The above examples show that LLMs consume large amounts of compute power and data, which are currently not correctly incentivized. Over time, as the use of AI stops being a hype-driven novelty and becomes simply another part of business models, one would expect the pricing of both compute resources and verifiable data to move closer to their optimal level for each business case.
The question is how this resource allocation will be decided. An interesting paper by by Konstantinos Sgantzos and Ian Grigg points out that “One of the biggest challenges in data science today is the collection of a proper dataset, which can be utilized for training a neural network” and concludes that “Blockchains are therefore not only ideal storage for the data of deep learning, they include much data worth analyzing, and they are ideal storage for the trained frameworks themselves. In time we expect the discrimination between good and bad data to become easier based on pseudonyms and incentive models.”
In their paper, they also highlight the potential of blockchain-based automated payments to allow for a cheap and effective pay-per-use mechanism, both for data and execution of queries.
Similarly, Trent McConaghy of Ocean Protocol highlighted the potential of blockchain technology within AI to provide the following benefits:
- Leads to more data, and therefore better models.
- Leads to qualitatively new data, and therefore qualitatively new models.
- Allows for shared control of AI training data & models.
Desiring a world where providers of data and creators of content are compensated fairly for their efforts, and where entrepreneurs and technologists are able to attract investment to keep pushing the boundaries of innovation is not simply a matter of altruism.
The direction of travel in AI development is crucial to the future of humanity.We need to have serious conversations about improving the incentive model for developing, training and running these LLMs and applications built on top of them. Some are already openly questioning whether it is appropriate to have large tech companies control LLMs and the datasets that are used to train them. There have been proposals for publicly funded projects to compete with Big Tech in this space. In this situation, one might question whether datasets provided or endorsed by state interests are any more neutral than those used by large corporations, and whether this would simply skew the incentives further.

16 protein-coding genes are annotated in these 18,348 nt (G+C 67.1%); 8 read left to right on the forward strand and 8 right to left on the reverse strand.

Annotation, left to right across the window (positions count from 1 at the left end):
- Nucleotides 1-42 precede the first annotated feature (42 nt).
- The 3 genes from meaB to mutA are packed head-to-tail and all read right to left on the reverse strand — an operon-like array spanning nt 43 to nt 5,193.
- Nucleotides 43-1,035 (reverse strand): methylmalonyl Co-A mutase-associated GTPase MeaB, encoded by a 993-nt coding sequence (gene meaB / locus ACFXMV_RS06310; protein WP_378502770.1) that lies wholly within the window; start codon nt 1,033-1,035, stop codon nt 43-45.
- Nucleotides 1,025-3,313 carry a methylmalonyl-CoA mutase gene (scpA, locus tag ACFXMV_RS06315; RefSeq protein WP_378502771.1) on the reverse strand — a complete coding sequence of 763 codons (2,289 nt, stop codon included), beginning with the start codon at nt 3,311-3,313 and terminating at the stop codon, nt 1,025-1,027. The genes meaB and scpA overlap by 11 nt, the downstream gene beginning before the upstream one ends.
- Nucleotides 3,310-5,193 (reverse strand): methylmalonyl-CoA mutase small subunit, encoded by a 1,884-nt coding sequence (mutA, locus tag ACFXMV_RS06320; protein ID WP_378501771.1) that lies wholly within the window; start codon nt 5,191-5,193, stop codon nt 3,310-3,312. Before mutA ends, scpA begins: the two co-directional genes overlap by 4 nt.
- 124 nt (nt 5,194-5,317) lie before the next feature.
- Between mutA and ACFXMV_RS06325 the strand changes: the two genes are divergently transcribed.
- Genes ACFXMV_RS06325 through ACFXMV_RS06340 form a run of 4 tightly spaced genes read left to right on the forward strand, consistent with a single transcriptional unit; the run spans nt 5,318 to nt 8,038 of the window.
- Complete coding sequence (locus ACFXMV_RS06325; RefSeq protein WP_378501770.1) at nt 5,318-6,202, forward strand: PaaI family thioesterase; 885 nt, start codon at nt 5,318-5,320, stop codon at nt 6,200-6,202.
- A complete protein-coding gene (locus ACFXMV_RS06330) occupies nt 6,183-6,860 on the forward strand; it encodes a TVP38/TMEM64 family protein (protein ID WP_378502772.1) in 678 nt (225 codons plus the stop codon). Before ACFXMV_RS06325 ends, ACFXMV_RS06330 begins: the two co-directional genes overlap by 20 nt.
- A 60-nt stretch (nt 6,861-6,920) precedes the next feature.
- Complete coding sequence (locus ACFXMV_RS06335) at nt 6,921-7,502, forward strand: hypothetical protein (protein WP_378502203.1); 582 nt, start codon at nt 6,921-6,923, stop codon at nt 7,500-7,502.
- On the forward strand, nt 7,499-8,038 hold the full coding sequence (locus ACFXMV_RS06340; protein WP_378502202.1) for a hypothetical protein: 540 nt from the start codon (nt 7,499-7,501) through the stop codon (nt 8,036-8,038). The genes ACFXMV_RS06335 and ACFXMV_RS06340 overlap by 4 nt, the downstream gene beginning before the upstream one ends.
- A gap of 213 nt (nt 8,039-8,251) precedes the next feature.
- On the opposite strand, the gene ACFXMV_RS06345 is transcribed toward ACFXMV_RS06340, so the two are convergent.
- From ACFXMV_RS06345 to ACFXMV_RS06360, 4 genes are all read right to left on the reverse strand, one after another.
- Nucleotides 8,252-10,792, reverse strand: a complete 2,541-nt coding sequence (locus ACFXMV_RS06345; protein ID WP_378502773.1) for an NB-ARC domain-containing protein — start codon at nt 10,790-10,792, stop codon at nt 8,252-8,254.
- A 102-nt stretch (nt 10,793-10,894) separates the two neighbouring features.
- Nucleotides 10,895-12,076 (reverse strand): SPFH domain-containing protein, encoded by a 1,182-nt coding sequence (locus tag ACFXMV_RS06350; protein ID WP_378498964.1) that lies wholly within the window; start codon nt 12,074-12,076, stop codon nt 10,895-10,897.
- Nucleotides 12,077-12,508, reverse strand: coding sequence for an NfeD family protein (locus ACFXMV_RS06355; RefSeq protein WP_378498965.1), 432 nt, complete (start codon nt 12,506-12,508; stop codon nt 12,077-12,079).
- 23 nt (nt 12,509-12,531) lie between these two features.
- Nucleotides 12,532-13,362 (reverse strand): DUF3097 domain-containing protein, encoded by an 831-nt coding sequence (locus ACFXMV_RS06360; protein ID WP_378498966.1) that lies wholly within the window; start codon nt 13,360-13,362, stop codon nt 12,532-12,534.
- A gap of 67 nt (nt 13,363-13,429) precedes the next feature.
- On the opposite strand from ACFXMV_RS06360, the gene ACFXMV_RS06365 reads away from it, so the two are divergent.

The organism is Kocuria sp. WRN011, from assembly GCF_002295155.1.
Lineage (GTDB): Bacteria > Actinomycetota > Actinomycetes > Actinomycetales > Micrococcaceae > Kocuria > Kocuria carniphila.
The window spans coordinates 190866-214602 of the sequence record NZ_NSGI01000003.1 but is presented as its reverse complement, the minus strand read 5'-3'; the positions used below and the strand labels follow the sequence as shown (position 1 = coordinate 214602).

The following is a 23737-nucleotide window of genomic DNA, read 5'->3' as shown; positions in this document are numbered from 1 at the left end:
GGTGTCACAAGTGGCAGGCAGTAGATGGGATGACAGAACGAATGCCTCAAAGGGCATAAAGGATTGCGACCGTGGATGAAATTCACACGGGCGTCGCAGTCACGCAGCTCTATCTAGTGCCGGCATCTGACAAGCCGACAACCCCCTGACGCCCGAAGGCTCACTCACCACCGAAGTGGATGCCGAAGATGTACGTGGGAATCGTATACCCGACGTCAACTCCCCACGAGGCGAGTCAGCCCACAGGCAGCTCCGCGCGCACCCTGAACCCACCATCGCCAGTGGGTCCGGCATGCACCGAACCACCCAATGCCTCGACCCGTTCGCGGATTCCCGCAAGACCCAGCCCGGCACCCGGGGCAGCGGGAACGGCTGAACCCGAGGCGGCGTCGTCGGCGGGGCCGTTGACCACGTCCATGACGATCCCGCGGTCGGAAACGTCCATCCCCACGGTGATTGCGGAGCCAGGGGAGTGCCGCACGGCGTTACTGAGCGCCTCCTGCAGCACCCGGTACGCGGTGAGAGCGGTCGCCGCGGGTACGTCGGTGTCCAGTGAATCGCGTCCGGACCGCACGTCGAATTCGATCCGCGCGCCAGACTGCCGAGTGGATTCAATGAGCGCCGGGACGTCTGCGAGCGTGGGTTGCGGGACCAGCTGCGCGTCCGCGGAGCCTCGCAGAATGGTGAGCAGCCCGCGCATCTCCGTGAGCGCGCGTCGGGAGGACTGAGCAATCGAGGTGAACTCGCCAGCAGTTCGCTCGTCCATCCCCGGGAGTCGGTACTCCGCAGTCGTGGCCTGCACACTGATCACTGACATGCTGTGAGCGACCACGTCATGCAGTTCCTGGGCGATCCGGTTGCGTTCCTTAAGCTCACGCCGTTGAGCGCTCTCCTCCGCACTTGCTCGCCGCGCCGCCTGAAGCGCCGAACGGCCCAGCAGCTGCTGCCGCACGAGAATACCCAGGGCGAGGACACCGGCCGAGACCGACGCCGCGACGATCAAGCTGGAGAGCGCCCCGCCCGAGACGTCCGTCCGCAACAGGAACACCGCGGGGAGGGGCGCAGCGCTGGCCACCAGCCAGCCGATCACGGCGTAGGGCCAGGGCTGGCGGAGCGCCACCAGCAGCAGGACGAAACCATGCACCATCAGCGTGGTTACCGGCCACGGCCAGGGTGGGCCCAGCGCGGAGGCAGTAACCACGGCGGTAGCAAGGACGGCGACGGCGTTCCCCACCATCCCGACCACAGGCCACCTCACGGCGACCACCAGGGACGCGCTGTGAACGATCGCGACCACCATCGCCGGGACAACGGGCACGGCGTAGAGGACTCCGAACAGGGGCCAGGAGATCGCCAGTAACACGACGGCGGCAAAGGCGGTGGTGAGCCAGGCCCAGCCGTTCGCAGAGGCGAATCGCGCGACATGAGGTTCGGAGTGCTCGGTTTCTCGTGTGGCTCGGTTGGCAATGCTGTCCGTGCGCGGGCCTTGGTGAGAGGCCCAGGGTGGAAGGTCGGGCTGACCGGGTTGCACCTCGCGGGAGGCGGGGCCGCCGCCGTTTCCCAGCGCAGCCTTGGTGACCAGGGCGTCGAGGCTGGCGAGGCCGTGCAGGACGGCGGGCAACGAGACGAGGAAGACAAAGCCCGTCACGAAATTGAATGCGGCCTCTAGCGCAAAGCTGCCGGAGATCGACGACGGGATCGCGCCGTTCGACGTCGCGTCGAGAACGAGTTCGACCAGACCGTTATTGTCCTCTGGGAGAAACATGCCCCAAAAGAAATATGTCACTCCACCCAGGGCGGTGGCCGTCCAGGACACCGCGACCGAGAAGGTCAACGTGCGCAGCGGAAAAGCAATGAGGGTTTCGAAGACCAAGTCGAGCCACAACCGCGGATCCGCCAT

Organizations such as OpenAI are already openly thinking about these issues and on February 16 published a blog post explaining their plans for improving the behaviour of their software, and outlining a strategy for getting more public input into how it works.
Much has been written about the dangers of AI, and its potential to become sentient, creating a Skynet-type scenario where humanity will be wiped out. The real danger is probably more likely to be that poorly incentivized models trained on substandard data could end up as a deterrent to the widespread adoption of beneficial AI, thus delaying the very real benefits of this technological innovation by years, if not decades. As Sgantzos and Grigg suggest in their paper, “Blockchain’s immutability constructs a fruitful environment for creating high quality, permanent and growing datasets for deep learning”, and thus the fusion of blockchain technology with AI could be well worth exploring in order to create a properly incentivized environment for the evolution of LLMs.